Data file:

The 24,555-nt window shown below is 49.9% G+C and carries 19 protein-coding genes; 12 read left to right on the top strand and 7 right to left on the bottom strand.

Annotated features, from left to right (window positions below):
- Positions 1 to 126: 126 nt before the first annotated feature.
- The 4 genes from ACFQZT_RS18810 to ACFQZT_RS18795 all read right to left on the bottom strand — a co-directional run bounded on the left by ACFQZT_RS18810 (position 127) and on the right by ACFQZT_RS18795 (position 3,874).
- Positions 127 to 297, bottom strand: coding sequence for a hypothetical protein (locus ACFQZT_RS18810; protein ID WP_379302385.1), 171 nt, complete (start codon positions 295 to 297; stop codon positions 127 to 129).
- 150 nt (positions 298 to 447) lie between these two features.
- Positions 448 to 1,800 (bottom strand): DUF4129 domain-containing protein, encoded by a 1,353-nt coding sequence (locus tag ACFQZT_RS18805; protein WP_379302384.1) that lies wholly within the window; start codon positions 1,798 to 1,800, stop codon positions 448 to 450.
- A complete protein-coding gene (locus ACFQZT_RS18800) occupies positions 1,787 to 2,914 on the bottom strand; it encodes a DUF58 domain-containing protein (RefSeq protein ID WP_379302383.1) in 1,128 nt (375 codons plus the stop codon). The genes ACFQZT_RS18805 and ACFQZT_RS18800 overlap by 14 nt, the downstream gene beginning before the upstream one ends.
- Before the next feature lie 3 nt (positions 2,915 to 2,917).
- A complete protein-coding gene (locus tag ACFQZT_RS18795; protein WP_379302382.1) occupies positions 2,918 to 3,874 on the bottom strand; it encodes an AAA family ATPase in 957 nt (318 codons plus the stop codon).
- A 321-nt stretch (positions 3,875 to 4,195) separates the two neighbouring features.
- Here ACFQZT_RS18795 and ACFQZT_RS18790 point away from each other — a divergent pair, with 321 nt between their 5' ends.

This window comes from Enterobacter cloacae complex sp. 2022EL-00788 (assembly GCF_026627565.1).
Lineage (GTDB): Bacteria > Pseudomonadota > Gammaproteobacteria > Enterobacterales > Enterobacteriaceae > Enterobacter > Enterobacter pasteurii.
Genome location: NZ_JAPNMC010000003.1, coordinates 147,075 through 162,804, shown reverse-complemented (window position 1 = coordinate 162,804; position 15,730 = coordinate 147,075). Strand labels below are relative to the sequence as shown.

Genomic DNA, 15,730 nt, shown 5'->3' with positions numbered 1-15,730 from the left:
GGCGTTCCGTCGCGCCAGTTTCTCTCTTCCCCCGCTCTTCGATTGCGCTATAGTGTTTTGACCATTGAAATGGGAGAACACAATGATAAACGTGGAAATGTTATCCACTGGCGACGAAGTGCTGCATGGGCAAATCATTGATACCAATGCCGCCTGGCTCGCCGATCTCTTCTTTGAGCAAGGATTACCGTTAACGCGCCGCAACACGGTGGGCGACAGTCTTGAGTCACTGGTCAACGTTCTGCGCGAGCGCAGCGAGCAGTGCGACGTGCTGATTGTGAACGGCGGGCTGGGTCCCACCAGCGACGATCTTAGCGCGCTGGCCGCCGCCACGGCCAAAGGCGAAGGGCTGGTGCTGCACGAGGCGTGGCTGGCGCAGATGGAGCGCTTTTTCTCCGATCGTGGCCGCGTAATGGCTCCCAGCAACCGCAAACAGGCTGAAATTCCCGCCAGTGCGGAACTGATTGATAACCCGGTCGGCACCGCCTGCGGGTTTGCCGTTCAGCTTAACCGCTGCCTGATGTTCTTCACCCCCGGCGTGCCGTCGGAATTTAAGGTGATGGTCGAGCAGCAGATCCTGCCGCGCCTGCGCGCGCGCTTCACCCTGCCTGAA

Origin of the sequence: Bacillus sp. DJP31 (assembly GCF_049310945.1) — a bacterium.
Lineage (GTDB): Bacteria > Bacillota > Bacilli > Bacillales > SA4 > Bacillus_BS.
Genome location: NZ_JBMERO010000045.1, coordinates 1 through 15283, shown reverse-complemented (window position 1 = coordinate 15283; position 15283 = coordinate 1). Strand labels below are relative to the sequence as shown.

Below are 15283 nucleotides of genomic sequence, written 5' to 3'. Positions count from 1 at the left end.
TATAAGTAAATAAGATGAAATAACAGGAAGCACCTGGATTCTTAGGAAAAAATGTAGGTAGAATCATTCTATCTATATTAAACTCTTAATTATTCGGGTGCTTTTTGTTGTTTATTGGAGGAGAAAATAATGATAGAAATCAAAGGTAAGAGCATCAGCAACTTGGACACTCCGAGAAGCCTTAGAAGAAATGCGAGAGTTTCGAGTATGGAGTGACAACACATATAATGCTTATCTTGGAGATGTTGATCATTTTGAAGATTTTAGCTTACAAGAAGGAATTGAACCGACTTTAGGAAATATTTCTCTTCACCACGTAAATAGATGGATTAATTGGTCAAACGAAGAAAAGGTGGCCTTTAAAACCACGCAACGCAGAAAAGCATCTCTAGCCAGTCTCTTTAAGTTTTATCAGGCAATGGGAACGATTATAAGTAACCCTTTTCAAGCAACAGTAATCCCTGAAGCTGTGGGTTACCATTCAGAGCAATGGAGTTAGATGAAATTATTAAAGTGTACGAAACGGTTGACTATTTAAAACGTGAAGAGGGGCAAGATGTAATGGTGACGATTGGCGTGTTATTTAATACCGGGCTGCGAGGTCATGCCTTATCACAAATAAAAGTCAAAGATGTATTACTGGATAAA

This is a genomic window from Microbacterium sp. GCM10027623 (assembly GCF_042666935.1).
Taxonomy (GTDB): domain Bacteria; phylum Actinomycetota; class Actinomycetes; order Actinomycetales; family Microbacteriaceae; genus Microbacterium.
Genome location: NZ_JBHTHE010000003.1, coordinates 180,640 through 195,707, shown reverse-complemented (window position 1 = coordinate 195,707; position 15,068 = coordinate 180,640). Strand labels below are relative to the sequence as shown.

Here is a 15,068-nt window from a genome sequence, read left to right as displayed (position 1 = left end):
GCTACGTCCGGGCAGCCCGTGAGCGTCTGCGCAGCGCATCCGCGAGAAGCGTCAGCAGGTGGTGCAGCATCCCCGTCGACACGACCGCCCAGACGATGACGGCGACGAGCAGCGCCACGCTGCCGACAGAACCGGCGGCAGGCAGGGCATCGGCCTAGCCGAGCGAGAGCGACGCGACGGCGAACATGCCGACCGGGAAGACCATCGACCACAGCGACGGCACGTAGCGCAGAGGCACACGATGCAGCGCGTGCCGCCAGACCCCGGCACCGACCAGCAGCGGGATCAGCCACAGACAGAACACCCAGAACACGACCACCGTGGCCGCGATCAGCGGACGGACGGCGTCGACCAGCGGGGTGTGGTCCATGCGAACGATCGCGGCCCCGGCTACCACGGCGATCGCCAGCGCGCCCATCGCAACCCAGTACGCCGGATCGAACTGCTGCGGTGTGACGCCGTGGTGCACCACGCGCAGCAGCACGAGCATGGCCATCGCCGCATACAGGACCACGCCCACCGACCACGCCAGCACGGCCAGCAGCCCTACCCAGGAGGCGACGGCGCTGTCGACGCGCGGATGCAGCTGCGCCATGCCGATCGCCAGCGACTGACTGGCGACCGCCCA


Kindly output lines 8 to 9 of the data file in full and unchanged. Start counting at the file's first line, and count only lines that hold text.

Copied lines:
- A complete protein-coding gene (locus ACFQZT_RS18800) occupies positions 1,787 to 2,914 on the bottom strand; it encodes a DUF58 domain-containing protein (RefSeq protein ID WP_379302383.1) in 1,128 nt (375 codons plus the stop codon). The genes ACFQZT_RS18805 and ACFQZT_RS18800 overlap by 14 nt, the downstream gene beginning before the upstream one ends.
- Before the next feature lie 3 nt (positions 2,915 to 2,917).